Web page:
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Deep in the Heart of Texas; Too Deep
By Craig Altschul 

Go figure. There I was in Baton Rouge, La., on business. I can’t think of many other reasons to visit. OK, nice town, bulging like a whale after the hurricanes, but not on my tourism radar.

It was late on a Tuesday afternoon. I was headed home, just waiting to board, when the inevitable announcement came. “We are in a hold position. There is tornadic activity (tell me that doesn’t sound scary) around Dallas, so we cannot take off.”

We’ve all been through that, right? You guessed it. The flight was cancelled two hours later. In fact, all flights to Dallas were cancelled. By all three or so airlines that serve this Bayou city. I quickly made a reservation on the first flight out in the morning. There was nothing to do but find the last motel room in town and hope the Cajun chicken at Billy Bob’s BBQ wouldn’t be tornadic.

Back to the airport in the morning. All flights cancelled for the day. Who’s angry? Just all those other people, not me. I quickly called and was told there were no flights with seats out of Baton Rouge until Friday. My prodigious tummy could not stand that much Cajun cookin’.

OK, I thought to myself, its adventure time. I raced back to the Hertz counter and reclaimed my car (by the skin of my teeth, judging by the line behind me and the empty parking lot).

I drove home to Tucson. Straight through. Hey, when you get mad at the airlines and the tornado gods, you have to look them in the eye and say “get out of my damn way.”

I hooked up my trusty Magellan GPS (I call her Aunt Roady) and she glibly sent me out on I-10 (that should take me all the way into Arizona). I hadn’t come close to New Orleans when everything stopped cold turkey. I-10 closed. No reason given. The cop just pushed every one of thousands of us off the ramp onto an unrecognizable, non descript bayou highway.

Aunt Roady went nuts. “Make a legal U-turn when possible and return to I-10,” she wailed. I yelled back, “Listen, Lady, I-10 is closed, take me another way.”

Stubborn lady. “Make a legal U-turn when possible and return to I-10.” We went back and forth like this for a while, but I finally gave up and just followed the cars for miles. I figured I’d eventually find another way to I-10 or I’d be eaten by an alligator and it wouldn’t matter.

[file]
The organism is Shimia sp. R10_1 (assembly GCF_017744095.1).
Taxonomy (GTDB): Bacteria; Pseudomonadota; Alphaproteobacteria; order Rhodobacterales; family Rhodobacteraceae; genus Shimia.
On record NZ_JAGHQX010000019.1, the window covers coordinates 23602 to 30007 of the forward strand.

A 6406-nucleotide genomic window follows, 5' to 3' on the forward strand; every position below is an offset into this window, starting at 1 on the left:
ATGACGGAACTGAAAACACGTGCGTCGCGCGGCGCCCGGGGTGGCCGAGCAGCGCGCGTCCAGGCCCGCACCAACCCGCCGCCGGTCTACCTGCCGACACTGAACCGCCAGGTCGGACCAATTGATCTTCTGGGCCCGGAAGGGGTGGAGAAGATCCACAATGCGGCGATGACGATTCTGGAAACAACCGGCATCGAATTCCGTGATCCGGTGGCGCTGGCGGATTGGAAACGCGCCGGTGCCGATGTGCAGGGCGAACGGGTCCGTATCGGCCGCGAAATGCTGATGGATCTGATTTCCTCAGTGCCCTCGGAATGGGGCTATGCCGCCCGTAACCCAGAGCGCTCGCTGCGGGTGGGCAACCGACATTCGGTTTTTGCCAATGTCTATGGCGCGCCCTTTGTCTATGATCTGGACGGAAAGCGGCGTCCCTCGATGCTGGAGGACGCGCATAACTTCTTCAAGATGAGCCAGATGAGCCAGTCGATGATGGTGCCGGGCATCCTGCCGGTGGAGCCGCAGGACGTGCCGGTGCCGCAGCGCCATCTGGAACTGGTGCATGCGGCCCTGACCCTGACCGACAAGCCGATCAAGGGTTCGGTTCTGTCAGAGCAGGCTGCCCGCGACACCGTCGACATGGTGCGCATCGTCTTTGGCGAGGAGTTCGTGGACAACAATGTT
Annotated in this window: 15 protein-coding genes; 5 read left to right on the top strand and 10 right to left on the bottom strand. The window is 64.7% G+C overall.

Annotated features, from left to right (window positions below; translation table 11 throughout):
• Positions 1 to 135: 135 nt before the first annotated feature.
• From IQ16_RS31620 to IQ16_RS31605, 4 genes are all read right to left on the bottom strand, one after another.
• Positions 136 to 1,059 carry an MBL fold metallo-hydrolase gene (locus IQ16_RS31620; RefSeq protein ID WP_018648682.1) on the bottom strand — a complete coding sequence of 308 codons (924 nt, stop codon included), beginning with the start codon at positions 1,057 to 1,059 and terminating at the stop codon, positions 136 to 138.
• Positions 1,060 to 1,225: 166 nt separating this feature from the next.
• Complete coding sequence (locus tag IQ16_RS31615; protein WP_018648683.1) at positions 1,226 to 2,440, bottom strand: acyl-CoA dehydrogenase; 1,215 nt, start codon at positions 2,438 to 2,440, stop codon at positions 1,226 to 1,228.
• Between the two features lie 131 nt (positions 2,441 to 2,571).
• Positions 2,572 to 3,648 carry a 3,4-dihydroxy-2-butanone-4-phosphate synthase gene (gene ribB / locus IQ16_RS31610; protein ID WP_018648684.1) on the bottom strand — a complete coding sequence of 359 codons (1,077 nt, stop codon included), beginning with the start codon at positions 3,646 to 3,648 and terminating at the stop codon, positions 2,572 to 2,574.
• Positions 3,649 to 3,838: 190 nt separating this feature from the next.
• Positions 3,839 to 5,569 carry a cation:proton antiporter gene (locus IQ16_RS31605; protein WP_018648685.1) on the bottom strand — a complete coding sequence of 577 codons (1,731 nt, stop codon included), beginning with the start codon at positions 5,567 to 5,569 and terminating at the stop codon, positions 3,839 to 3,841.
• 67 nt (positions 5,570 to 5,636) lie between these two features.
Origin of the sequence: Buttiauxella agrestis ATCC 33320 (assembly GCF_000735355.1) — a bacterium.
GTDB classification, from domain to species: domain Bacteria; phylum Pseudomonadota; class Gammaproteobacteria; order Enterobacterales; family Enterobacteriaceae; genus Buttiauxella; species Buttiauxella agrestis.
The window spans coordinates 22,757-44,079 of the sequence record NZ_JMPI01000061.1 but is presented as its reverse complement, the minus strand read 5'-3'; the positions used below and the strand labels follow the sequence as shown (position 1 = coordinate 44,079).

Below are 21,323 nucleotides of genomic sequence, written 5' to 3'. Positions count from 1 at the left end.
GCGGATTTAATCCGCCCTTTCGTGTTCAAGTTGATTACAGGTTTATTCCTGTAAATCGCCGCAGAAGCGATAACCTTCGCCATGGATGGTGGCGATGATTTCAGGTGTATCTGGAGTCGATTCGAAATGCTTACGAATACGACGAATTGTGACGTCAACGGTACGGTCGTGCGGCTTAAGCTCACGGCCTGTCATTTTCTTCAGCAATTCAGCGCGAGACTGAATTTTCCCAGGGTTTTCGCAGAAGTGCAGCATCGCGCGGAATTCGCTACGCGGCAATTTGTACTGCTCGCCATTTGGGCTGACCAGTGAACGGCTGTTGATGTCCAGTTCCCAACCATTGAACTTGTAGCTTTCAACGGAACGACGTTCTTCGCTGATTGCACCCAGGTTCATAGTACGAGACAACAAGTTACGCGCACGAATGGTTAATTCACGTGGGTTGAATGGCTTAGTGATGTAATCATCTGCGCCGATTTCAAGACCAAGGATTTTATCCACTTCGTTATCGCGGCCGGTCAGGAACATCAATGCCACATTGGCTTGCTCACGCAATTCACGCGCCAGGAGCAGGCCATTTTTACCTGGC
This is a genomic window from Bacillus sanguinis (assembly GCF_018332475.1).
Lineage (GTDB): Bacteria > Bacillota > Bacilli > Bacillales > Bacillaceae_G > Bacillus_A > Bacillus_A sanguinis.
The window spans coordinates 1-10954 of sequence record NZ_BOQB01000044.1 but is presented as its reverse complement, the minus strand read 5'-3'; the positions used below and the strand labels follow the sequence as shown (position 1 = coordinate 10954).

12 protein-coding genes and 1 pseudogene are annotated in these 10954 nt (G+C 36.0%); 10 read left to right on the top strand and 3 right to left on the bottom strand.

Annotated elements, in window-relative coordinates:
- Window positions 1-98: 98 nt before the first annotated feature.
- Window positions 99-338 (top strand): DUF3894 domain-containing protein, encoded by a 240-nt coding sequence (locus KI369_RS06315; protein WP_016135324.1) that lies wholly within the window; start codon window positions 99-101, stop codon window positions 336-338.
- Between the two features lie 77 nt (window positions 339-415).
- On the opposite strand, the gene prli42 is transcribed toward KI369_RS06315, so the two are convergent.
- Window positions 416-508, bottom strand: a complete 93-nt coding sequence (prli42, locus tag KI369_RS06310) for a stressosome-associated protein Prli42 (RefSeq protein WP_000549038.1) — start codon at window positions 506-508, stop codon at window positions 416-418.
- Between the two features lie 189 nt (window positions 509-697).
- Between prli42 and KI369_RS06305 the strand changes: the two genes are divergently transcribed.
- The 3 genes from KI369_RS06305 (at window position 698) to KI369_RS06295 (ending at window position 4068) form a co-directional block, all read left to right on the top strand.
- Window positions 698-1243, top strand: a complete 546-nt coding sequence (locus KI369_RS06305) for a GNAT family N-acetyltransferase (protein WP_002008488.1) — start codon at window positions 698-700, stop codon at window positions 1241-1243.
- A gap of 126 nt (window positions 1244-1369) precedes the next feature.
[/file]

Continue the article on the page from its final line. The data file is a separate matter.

Eventually, she changed her tune. She told me to just drive for 128 miles and then turn right.

It turns out she was so mad at me for disobeying her U-turn orders, the right turn took me to Dallas. It was now about 11 p.m. No point stopping at DFW Airport since that was where all the “tornadic activity was” though I did not see any tornadics.

I stopped for dinner about midnight at an IHOP (it was that or Mickey D’s). I was the only one there and four waitpersons brought me my pancakes. They like tourists.

Aunt Roady then sent me down a forlorn road that would eventually take me to El Paso. But that was after driving all night, I figured.

Have you ever been deep in the heart of Texas at 3 am? Don’t put it high on your priority list. I stopped for gas at a convenience store of sorts. A group of black-leather jacketed bikers gave me the evil eye, even though I barely glanced at their “Old Ladies.” Those ladies were bigger than me, too.

I pumped gas fast. There was a flock of black bugs, each at least 3 inches wide with weird feelers that hopped across my feet. It’s hard to pump gas and hop to kick off these super-sized Texas night bugs. I was beginning to feel like I was starring in an old Alfred Hitchcock movie. I raced inside to pay the tab (the pump didn’t want an Arizona credit card) and use the rest room. No one has ever peed faster. World record.

I hightailed it back to my car just as Bubba and Mrs. Bubba pulled in. They got out of their oversized white pick-up and the totally full gun rack in the back window was illuminated. Bubba’s arms were bigger than century-old tree trunks. Mrs. Bubba’s arms were the half-century size. They wore tank tops and camouflage fatigues.

I had to walk in front of their car. They’d been hunting, I guess. A huge varmint (unidentifiable species) was strapped to the grill. He was still twitching.

Bubba nodded. “Have a good night,” he said. These Texans are indeed friendly. I swatted the monster bugs off the window, jumped into the car, and sped away. The motorcycle crew just watched me go. Luckily, I was of little interest to them.

I finally caved in to needing some shuteye. I stopped at a rest area that was filled with 20 or more trucks. I have no idea where I was. There was one small space between two of the monster trucks. I pulled in, made sure my doors were locked tight, and snoozed, dreaming about Bubba’s twitching varmint.

El Paso eventually showed up by mid-morning and I crossed the bottom of New Mexico, into Arizona, and home after about 22 hours of driving, minus a short nap.

“Did you have a nice drive?” asked Peggi. I thought about feeding her to the varmint.

More from Craig Altschul




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